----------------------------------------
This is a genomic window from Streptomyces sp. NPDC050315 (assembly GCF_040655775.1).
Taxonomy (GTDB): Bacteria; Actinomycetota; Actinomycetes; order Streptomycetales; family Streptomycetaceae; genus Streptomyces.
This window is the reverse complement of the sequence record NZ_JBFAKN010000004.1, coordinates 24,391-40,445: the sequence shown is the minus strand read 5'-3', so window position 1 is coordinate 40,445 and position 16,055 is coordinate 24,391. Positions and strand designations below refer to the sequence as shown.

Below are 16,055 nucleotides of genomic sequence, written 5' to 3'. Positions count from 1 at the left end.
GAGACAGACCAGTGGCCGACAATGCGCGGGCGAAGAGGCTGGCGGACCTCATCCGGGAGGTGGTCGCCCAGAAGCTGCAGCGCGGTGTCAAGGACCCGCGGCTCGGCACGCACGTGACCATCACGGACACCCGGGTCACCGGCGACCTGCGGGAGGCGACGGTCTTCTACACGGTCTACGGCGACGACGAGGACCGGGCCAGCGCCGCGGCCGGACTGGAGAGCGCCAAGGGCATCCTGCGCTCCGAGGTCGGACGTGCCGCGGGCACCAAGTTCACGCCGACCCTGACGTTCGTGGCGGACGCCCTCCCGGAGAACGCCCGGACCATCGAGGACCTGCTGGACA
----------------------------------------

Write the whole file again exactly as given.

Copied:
This is a genomic window from Streptomyces sp. NPDC050315 (assembly GCF_040655775.1).
Taxonomy (GTDB): Bacteria; Actinomycetota; Actinomycetes; order Streptomycetales; family Streptomycetaceae; genus Streptomyces.
This window is the reverse complement of the sequence record NZ_JBFAKN010000004.1, coordinates 24,391-40,445: the sequence shown is the minus strand read 5'-3', so window position 1 is coordinate 40,445 and position 16,055 is coordinate 24,391. Positions and strand designations below refer to the sequence as shown.

Below are 16,055 nucleotides of genomic sequence, written 5' to 3'. Positions count from 1 at the left end.
GAGACAGACCAGTGGCCGACAATGCGCGGGCGAAGAGGCTGGCGGACCTCATCCGGGAGGTGGTCGCCCAGAAGCTGCAGCGCGGTGTCAAGGACCCGCGGCTCGGCACGCACGTGACCATCACGGACACCCGGGTCACCGGCGACCTGCGGGAGGCGACGGTCTTCTACACGGTCTACGGCGACGACGAGGACCGGGCCAGCGCCGCGGCCGGACTGGAGAGCGCCAAGGGCATCCTGCGCTCCGAGGTCGGACGTGCCGCGGGCACCAAGTTCACGCCGACCCTGACGTTCGTGGCGGACGCCCTCCCGGAGAACGCCCGGACCATCGAGGACCTGCTGGACA